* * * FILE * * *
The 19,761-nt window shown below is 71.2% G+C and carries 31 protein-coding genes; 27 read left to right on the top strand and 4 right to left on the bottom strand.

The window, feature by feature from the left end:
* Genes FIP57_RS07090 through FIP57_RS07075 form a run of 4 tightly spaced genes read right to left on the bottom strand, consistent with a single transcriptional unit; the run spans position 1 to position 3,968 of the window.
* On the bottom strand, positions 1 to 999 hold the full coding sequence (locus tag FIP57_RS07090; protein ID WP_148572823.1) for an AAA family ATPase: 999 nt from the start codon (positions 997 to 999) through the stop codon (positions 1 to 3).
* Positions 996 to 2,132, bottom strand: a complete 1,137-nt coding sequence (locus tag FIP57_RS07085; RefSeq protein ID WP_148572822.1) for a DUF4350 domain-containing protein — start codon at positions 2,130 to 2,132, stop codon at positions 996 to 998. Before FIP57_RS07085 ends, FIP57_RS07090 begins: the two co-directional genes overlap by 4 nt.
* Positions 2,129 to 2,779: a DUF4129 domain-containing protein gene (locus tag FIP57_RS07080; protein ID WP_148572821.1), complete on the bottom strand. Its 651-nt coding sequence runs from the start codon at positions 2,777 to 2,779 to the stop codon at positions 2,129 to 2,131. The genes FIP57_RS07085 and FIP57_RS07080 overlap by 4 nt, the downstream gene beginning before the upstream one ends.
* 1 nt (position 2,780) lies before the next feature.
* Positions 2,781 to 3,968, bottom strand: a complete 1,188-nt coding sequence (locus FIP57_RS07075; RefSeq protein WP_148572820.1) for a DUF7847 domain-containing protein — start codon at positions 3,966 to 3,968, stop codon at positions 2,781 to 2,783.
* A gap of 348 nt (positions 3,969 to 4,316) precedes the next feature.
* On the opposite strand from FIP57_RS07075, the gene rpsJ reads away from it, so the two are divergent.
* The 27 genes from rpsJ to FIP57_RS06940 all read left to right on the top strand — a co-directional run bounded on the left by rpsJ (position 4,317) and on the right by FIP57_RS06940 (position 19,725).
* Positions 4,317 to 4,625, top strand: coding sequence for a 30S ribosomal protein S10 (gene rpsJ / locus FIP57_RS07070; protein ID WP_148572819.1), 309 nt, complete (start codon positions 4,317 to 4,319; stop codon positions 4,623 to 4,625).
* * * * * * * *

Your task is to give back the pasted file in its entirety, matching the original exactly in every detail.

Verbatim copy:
The 19,761-nt window shown below is 71.2% G+C and carries 31 protein-coding genes; 27 read left to right on the top strand and 4 right to left on the bottom strand.

The window, feature by feature from the left end:
* Genes FIP57_RS07090 through FIP57_RS07075 form a run of 4 tightly spaced genes read right to left on the bottom strand, consistent with a single transcriptional unit; the run spans position 1 to position 3,968 of the window.
* On the bottom strand, positions 1 to 999 hold the full coding sequence (locus tag FIP57_RS07090; protein ID WP_148572823.1) for an AAA family ATPase: 999 nt from the start codon (positions 997 to 999) through the stop codon (positions 1 to 3).
* Positions 996 to 2,132, bottom strand: a complete 1,137-nt coding sequence (locus tag FIP57_RS07085; RefSeq protein ID WP_148572822.1) for a DUF4350 domain-containing protein — start codon at positions 2,130 to 2,132, stop codon at positions 996 to 998. Before FIP57_RS07085 ends, FIP57_RS07090 begins: the two co-directional genes overlap by 4 nt.
* Positions 2,129 to 2,779: a DUF4129 domain-containing protein gene (locus tag FIP57_RS07080; protein ID WP_148572821.1), complete on the bottom strand. Its 651-nt coding sequence runs from the start codon at positions 2,777 to 2,779 to the stop codon at positions 2,129 to 2,131. The genes FIP57_RS07085 and FIP57_RS07080 overlap by 4 nt, the downstream gene beginning before the upstream one ends.
* 1 nt (position 2,780) lies before the next feature.
* Positions 2,781 to 3,968, bottom strand: a complete 1,188-nt coding sequence (locus FIP57_RS07075; RefSeq protein WP_148572820.1) for a DUF7847 domain-containing protein — start codon at positions 3,966 to 3,968, stop codon at positions 2,781 to 2,783.
* A gap of 348 nt (positions 3,969 to 4,316) precedes the next feature.
* On the opposite strand from FIP57_RS07075, the gene rpsJ reads away from it, so the two are divergent.
* The 27 genes from rpsJ to FIP57_RS06940 all read left to right on the top strand — a co-directional run bounded on the left by rpsJ (position 4,317) and on the right by FIP57_RS06940 (position 19,725).
* Positions 4,317 to 4,625, top strand: coding sequence for a 30S ribosomal protein S10 (gene rpsJ / locus FIP57_RS07070; protein ID WP_148572819.1), 309 nt, complete (start codon positions 4,317 to 4,319; stop codon positions 4,623 to 4,625).